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How to use Post Processing in Unity

What is post-processing?

Post-Processing is one of the final touch stages in a game’s development cycle. Essentially, post-processing refers to the process in which filters and effects are added to the game image. While that may sound simplistic in nature, this is a design powerhouse where visual magic happens! Thanks to post-processing, game designers, artist, and developers alike can bring their vision of a game as close to their intended concept as possible! This process is also responsible for setting the tone of the game through the addition of atmospheric effects like fog.

Height Fog for post-processing stack in Unity

Art stylization is also heavily influenced by post-processing — it can take a game from a realistic art style to a more cartoon-like or stylized art. For instance, The Legend of Zelda: Breath of the Wild achieved its unique art style coloring and shading through post-processing.

No cell shading glitch in The Legend of Zelda: Breath of the Wild

How can I use it in Unity?

The Unity Engine has a range of post-processing and full-screen effects that can dramatically enhance the look of the app with minimal effort. These effects can be used to produce stylized graphics or to mimic actual camera and video assets. However, this is not integrated into Unity by default and must be installed by the Package Manager — our hub for all the Unity-owned goodies you can add!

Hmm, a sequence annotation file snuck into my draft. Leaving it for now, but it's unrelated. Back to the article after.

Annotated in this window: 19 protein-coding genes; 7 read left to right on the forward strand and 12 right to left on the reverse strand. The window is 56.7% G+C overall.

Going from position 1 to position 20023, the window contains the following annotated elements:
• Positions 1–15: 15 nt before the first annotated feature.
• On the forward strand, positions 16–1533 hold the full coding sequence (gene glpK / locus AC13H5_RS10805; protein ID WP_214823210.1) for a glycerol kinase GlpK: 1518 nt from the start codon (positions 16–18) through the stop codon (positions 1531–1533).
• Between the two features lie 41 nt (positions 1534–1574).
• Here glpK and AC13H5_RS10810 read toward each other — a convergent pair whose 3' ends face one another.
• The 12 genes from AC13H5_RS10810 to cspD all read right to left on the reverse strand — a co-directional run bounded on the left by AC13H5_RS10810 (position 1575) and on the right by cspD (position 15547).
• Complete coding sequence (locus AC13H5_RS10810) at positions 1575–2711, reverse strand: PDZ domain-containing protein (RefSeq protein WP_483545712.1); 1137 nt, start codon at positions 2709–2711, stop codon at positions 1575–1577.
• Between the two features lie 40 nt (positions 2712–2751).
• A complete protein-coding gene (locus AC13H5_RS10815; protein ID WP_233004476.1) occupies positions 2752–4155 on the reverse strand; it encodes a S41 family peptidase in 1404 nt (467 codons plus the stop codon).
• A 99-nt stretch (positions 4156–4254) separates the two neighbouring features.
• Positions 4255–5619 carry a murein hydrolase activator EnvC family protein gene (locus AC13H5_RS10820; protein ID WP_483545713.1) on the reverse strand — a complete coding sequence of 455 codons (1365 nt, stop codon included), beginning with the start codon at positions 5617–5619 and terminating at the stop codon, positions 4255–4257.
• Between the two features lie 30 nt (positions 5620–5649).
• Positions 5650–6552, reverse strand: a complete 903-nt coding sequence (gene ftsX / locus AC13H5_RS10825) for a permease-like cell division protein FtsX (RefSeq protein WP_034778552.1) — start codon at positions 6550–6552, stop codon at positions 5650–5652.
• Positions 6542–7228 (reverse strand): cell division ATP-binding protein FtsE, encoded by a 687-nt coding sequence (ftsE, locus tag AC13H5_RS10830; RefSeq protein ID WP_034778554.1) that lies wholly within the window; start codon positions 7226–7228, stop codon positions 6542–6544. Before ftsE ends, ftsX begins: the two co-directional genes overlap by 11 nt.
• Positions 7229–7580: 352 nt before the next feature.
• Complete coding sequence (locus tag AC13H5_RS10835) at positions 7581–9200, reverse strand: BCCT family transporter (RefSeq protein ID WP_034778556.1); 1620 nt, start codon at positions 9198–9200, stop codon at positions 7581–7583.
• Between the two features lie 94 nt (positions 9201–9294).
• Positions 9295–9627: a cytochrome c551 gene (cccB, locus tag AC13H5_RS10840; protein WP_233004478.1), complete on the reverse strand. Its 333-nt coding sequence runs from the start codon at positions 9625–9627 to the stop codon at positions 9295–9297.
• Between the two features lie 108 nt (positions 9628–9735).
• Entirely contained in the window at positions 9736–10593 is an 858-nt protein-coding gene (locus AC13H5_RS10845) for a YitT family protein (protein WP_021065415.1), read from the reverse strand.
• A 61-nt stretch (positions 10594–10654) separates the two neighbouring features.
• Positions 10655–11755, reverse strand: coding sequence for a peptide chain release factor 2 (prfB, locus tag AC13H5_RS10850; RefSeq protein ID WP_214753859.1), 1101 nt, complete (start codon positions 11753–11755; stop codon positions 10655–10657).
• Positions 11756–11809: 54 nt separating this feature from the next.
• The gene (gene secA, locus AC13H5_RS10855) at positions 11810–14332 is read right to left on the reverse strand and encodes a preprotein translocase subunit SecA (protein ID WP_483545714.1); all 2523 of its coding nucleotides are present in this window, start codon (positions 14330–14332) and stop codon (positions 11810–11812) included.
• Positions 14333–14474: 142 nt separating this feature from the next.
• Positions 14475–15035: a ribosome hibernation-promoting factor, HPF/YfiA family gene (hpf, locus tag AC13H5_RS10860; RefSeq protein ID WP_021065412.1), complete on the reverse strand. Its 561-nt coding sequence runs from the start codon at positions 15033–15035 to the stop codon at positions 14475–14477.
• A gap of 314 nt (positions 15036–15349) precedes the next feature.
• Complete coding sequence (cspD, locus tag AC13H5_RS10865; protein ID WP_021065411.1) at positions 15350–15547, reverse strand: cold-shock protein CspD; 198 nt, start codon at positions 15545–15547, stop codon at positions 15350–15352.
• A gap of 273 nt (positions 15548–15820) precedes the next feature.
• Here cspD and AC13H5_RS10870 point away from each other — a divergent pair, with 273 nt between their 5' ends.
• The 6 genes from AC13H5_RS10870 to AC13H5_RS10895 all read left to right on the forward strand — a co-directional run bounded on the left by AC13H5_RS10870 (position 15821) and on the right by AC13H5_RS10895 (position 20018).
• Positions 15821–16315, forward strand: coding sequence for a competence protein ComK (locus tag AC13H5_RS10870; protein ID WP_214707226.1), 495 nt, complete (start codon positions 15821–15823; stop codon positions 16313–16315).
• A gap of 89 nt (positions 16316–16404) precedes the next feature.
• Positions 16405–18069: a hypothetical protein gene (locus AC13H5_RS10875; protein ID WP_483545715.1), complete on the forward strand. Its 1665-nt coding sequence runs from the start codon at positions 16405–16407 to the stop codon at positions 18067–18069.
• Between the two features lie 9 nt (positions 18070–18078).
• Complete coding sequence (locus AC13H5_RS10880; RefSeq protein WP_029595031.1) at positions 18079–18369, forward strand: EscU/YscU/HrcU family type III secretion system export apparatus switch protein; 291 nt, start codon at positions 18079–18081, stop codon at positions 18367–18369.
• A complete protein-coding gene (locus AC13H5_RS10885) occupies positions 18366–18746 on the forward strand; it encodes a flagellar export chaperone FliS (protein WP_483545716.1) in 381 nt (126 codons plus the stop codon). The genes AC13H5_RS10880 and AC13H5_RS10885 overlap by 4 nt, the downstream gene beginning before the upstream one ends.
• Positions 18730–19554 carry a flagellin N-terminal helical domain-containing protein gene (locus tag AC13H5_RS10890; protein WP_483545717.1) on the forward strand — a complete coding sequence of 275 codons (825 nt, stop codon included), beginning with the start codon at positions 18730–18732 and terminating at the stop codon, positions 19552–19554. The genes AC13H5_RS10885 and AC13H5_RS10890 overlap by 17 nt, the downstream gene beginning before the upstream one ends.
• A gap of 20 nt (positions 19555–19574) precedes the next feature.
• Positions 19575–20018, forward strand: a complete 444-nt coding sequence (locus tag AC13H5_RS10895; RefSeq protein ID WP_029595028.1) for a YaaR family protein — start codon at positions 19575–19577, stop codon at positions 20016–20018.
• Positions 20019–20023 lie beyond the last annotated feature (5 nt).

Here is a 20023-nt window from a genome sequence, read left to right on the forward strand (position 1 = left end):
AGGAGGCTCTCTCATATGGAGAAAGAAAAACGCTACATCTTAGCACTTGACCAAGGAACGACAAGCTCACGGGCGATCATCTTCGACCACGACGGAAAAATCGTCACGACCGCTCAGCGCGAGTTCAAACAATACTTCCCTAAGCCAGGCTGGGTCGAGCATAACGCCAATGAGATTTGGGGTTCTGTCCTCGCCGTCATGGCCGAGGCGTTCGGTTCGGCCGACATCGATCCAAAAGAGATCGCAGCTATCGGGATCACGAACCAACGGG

1. Go to the Window menu, and find the Package Manager

2. In the Package Manager, scroll down until you see Post-Processing. Then click install.

Note: Make sure you’re in the Unity Registry when searching for Unity-owned packages.

4. Once it’s installed, let Unity recompile your project and you’re good to go! You should be able to find it in the Project section → Packages

In the next article, I’ll go over how to bring your game to AAA status through Post Processing!



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Dennisse Pagán Dávila

Dennisse Pagán Dávila

An ambitious writer seeking to learn more about game development and software engineering. In this documentation hub, I share my skills and learning